A fundamental feature of all these movements is that the nationalist elites were only able to mobilise support from peasants, merchants, artisans or factory workers because many persons in these various classes were discontented with political and social conditions. One may plausibly argue that the foundations of their discontent were economic. Nevertheless the discontent was directed by the nationalist elites into nationalist movements rather than towards economic change. Where this happened, one may say that the masses accepted nationalist rather than social

revolutionary leadership. As this book is concerned with nationalist movements, attention will be concentrated inevitably on the activities, political aims and social composition of the nationalist elites rather than on the nature of their followers' economic grievances. Without the discontents there would have been no movements; but without the nationalist elites the movements would not have been nationalist.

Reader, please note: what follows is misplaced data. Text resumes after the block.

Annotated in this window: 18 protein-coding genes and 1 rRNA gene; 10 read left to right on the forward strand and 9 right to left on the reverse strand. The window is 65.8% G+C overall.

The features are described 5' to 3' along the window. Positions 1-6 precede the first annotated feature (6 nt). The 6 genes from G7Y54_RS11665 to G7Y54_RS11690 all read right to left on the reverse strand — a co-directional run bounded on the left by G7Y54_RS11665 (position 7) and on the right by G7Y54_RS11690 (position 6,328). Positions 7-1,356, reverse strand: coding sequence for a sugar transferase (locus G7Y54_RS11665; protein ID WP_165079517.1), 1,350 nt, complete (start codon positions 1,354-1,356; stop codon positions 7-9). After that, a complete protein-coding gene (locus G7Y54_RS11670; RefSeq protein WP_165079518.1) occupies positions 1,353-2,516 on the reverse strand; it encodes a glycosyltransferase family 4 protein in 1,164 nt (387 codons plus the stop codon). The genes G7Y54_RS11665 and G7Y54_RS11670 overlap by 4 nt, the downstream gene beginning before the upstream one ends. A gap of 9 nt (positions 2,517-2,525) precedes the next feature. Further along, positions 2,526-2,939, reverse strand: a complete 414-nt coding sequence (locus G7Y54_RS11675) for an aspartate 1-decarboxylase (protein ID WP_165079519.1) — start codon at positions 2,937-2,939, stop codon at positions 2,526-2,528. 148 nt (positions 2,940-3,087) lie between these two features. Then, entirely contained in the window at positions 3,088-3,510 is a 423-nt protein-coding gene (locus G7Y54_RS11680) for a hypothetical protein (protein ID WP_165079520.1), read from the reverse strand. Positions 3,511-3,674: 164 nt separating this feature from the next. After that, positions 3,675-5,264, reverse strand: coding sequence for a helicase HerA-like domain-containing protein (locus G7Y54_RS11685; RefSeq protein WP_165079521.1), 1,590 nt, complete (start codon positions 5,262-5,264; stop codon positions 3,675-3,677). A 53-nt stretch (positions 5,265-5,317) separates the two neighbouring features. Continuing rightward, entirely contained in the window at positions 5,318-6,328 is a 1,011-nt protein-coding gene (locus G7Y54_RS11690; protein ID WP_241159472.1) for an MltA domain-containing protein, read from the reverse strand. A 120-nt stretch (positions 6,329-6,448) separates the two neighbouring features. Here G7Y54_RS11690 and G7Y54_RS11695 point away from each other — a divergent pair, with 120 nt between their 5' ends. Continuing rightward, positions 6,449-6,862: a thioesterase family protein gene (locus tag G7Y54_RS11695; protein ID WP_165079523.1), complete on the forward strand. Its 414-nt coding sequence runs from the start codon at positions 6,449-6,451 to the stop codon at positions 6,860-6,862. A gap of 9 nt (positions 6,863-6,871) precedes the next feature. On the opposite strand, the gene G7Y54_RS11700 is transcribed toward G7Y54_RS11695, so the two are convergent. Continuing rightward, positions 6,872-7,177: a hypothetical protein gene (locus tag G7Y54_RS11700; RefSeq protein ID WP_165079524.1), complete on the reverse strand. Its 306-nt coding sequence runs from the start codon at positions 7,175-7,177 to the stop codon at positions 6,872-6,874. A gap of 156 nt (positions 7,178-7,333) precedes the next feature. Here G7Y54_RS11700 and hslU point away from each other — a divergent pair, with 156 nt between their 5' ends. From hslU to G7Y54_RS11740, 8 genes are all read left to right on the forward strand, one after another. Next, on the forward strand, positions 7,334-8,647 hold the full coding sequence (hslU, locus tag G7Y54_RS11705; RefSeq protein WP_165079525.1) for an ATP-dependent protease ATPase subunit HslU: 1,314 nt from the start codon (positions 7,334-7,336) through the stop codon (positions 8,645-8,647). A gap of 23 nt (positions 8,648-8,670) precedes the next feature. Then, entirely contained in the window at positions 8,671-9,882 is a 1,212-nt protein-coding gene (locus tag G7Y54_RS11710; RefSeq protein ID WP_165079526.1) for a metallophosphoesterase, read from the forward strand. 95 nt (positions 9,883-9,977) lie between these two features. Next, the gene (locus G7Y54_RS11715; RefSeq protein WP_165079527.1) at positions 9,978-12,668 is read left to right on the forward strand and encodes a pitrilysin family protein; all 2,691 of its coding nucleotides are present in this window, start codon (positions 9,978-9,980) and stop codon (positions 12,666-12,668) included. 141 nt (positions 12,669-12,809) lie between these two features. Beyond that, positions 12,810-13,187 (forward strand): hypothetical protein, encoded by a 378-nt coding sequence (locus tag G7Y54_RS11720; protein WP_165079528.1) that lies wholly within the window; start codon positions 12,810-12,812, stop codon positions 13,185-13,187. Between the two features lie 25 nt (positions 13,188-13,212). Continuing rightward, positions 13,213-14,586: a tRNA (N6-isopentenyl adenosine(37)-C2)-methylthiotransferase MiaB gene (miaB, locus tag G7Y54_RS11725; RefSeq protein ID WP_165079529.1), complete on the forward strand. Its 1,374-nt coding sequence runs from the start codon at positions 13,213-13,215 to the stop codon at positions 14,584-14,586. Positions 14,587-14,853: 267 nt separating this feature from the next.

I shall be obliged from time to time to mention widely divergent religious and secular cultures, economic problems, forms of government, foreign policies and diplomatic and military events; but these are essentially peripheral to my subject. The peripheral subjects are of vast importance in themselves, but they are not my theme.

In the process of formation of national consciousness, and in movements for national independence and unity, there has been in each case a different combination of certain constantly recurring forces: state power, religion, language, social discontents and economic pressures. Where political and social power are concentrated in a group who differ in both religion and language from the majority of the population among whom they dwell, and an educated elite is emerging from that population, then the optimum conditions are given for the rapid growth of a nationalist movement. Where several small elites of different languages are emerging within the same state, or where the population shares either the religion or the language of its rulers but not both, a more complex situation arises, and the tasks of nationalist leaders are more difficult.